The above does not delve into future energy costs, possible alternate return on investments (less than 1% a yr passbook savings, less than 5% for you typical investor, only the top 10% who can invest big time see double digit investment growth - yes you know someone who gets...... really good returns, great, is he / she sharing that portfolio with you, are YOU getting those returns, are 1/2, 1/4, 1/8, 1 out of 100 people you know getting those returns (and mind you, surveys and studies have shown people lie MORE about how much money they make then how much sex they get).  This is all why I don't delve into future costs / returns.  I short cut it assuming they cancel each other out.  I know in reality, or 90% of the population, energy inflation will out pace any possible investment return they can get, but, I let that slide because insulation, retrofitting insulation, adding insulation, super insulation, etc almost always have good paybacks anyway.


See how the simple energy payback analysis degnerated into a philisophical / sociologic debate?  That's a big problem in green building and the sustainable industry overall.  Payback and analiysis are rarely slam dunks, and are often justifed only in multi - generational / society and world wide viewpoints. 


Now, imagine presenting the above to a client, and lets say, doing your best to get someone you know can afford it, to go that last mile, stretch and to do the right thing, even though at BEST they'd need to own the building for their entire lives, or bet they'd recoup expenses via. a higher sales price.  Ekkkk?  Yeah, but start thinking about it now will prepare you to DO IT and make it happen.


** Why don't I like foam?  Well, it's made from oil, rockwool has the same aged low temperature R ratings (yes foams 'magically high' R values are based on new material, at optimum testing temperature - SURPRISE.  Click here for more on why I'm not fond of foam.  Yet, if it works for you, go with it, it's a million times better than not insulating!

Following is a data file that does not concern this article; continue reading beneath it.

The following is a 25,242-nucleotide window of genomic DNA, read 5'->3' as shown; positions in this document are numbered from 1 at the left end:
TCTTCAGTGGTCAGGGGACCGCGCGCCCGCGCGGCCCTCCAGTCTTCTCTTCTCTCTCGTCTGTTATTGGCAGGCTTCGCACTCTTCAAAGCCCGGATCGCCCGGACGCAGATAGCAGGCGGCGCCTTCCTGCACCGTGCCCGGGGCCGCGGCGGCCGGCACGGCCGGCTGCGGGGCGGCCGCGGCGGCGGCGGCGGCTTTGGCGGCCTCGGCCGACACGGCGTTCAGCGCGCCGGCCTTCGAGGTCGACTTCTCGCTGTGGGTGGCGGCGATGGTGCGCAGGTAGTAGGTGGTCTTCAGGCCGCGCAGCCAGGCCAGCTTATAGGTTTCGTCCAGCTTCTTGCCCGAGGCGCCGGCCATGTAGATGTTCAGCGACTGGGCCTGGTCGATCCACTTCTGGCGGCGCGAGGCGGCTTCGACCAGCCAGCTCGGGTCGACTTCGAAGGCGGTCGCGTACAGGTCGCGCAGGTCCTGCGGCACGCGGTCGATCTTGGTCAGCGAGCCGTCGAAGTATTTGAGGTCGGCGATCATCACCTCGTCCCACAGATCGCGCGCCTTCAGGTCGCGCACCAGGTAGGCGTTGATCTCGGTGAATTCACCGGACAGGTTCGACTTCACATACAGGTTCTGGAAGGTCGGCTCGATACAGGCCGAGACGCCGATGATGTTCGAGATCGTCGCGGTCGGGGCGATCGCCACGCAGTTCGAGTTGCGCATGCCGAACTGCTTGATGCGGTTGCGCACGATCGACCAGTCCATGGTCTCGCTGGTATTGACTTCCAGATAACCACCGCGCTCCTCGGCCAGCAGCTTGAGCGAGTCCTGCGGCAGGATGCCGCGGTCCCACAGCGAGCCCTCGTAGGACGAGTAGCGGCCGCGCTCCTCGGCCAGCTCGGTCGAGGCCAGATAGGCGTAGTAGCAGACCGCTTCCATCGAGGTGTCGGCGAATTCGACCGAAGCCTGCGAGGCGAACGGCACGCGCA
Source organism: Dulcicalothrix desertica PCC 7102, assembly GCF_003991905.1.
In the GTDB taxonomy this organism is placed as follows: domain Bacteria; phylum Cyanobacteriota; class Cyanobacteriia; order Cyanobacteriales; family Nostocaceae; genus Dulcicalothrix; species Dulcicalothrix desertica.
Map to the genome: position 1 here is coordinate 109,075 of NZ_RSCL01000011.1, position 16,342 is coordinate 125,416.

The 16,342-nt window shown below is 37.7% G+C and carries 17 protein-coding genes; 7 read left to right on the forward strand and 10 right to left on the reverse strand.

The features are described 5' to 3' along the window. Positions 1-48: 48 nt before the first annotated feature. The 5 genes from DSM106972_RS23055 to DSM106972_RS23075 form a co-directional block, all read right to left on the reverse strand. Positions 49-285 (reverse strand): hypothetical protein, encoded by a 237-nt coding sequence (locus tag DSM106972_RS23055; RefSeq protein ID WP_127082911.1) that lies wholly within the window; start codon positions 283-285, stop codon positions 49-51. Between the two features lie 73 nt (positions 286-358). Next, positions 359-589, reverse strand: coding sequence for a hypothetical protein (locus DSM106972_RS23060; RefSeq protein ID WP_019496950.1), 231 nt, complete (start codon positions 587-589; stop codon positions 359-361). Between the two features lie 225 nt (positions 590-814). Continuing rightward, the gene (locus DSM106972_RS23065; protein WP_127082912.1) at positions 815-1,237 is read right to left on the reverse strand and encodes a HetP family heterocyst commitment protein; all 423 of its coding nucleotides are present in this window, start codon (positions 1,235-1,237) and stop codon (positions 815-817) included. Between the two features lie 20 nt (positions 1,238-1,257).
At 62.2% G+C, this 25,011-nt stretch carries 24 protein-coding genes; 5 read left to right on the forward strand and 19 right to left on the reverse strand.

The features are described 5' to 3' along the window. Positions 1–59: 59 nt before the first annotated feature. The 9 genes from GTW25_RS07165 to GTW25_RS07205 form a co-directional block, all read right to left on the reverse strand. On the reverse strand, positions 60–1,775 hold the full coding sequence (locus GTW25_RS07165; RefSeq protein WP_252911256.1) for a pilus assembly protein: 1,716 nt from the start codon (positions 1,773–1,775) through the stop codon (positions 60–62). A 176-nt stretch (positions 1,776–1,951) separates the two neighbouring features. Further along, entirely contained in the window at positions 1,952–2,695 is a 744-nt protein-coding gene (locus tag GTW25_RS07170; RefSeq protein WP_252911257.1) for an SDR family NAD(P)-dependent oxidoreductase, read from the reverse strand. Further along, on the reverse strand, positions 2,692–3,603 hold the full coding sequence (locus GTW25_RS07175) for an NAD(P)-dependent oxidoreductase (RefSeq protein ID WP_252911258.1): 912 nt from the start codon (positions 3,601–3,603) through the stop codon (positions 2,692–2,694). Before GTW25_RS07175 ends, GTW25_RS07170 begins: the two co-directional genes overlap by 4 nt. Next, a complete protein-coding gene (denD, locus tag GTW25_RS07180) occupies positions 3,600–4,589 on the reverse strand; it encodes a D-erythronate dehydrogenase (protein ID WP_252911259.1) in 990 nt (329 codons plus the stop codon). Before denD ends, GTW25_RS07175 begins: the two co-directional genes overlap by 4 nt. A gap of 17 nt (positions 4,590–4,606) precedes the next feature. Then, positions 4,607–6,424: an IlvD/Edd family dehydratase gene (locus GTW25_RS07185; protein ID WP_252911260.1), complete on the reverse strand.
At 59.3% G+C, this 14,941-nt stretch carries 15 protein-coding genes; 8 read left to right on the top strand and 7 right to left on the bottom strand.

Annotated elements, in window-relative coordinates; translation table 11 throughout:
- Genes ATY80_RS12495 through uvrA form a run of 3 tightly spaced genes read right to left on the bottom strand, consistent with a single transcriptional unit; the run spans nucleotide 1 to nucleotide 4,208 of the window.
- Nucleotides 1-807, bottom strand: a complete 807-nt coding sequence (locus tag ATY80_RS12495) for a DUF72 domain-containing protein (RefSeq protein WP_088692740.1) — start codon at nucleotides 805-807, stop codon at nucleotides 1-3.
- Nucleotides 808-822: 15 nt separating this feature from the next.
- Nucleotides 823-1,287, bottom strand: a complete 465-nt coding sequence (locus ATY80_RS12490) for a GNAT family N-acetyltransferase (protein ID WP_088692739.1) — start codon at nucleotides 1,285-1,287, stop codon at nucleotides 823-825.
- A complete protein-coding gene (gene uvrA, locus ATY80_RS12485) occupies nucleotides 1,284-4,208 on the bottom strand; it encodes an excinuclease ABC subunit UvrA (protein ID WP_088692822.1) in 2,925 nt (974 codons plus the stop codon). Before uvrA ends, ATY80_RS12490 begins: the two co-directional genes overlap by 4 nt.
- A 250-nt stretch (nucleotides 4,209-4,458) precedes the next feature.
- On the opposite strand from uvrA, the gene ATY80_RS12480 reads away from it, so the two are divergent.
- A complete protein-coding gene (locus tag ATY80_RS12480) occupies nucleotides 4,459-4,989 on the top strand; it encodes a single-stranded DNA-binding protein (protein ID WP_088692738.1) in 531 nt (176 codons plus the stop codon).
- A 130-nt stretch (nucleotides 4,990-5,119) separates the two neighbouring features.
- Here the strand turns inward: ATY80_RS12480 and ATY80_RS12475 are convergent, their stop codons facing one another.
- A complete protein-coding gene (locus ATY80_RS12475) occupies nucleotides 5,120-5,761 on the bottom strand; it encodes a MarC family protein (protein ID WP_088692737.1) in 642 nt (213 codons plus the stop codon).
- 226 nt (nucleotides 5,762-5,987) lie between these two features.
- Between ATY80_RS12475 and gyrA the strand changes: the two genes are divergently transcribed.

***  Side effect of DER's with additions, whirlpool spas, gourmet kitchens - many of these energy retrofits use just as much energy, as they are bigger and have more energy consuming equipment in them.  I believe National Gas (as in natural gas) has a great demo project that subsidizes the costs of deep energy retrofits.  Sounds great!  Then why are the all 6 figure projects which over 1/2 of home owners can't even dream of.  To prove if you gut and rebuild you can make it just like new?  No secret there!  It's almost like they don't want to prove you can do a deep energy retrofit for an economical sum of money, with a reasonable payback.  Sound silly?  The gas industry is desperately trying to convince everyone to let Frack for gas everywhere, who want to build gas import / export terminals off the East Coast.  So, the more energy used, the more desperate we are for cheap gas, the more we let them drill.  Still silly?  Remember, Detroit bought out all the communter light rail in the country after WWII, so they could close 'em and sell busses to replace them. 

Foam - Insulation
Nothing is that easy.

Click Here

For a ton of information on wrapping your building in foam.


Experiences w/

Old House Rehab


It is saving me the $40,000 or so it would cost to underpin the house, install a foundation and insulate it.  Nor would this have addressed the rim joist, a major source of heat loss.


For those concerned with vermin and bugs, termites, etc. in the skirt.  I've had one element in 3 yrs, in a vermin and bug heavy area, with only a few spiders taking up residence.  I suspect in addtion to being pretty well sealed, it's dry and foodless.


We have noticed that we no longer have ants invading the kitchen every spring, and flies infesting the area outside the kitchen in the summer.  There might even be fewer mice.


In addition, the boxout is a great ledge for planters at a real easy height to maintain, with the plants and flowers visible from inside.


I'm going to try some parsely and carrots that we can't grow in the garden, the moles keep eating them.


(Click Here For More)